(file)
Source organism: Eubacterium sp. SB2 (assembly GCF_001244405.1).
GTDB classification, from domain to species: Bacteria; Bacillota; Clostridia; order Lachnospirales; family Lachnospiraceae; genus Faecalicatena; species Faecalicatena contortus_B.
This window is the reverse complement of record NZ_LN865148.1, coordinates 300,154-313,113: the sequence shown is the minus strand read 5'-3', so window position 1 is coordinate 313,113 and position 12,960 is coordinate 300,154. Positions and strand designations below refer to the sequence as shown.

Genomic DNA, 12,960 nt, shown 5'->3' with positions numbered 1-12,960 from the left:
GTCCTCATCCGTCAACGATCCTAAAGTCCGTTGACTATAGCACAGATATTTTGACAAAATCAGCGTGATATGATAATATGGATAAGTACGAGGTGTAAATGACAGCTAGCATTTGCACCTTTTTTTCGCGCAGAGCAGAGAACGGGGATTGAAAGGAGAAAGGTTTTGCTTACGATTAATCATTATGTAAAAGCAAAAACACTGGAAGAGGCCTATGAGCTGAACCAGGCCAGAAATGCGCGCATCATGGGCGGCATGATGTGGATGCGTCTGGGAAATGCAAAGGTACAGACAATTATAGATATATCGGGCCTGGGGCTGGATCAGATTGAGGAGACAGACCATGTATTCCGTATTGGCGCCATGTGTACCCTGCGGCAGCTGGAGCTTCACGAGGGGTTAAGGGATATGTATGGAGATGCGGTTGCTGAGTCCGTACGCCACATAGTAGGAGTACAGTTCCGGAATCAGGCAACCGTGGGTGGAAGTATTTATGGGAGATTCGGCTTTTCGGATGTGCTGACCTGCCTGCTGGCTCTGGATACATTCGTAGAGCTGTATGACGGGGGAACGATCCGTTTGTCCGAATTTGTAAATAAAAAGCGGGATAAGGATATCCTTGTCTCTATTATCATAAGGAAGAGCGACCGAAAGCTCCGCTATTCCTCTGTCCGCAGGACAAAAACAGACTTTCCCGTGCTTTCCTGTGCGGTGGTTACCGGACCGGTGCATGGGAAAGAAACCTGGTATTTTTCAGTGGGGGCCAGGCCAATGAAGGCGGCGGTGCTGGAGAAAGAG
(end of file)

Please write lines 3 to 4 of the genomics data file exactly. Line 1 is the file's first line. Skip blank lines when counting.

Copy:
This window is the reverse complement of record NZ_LN865148.1, coordinates 300,154-313,113: the sequence shown is the minus strand read 5'-3', so window position 1 is coordinate 313,113 and position 12,960 is coordinate 300,154. Positions and strand designations below refer to the sequence as shown.

Genomic DNA, 12,960 nt, shown 5'->3' with positions numbered 1-12,960 from the left: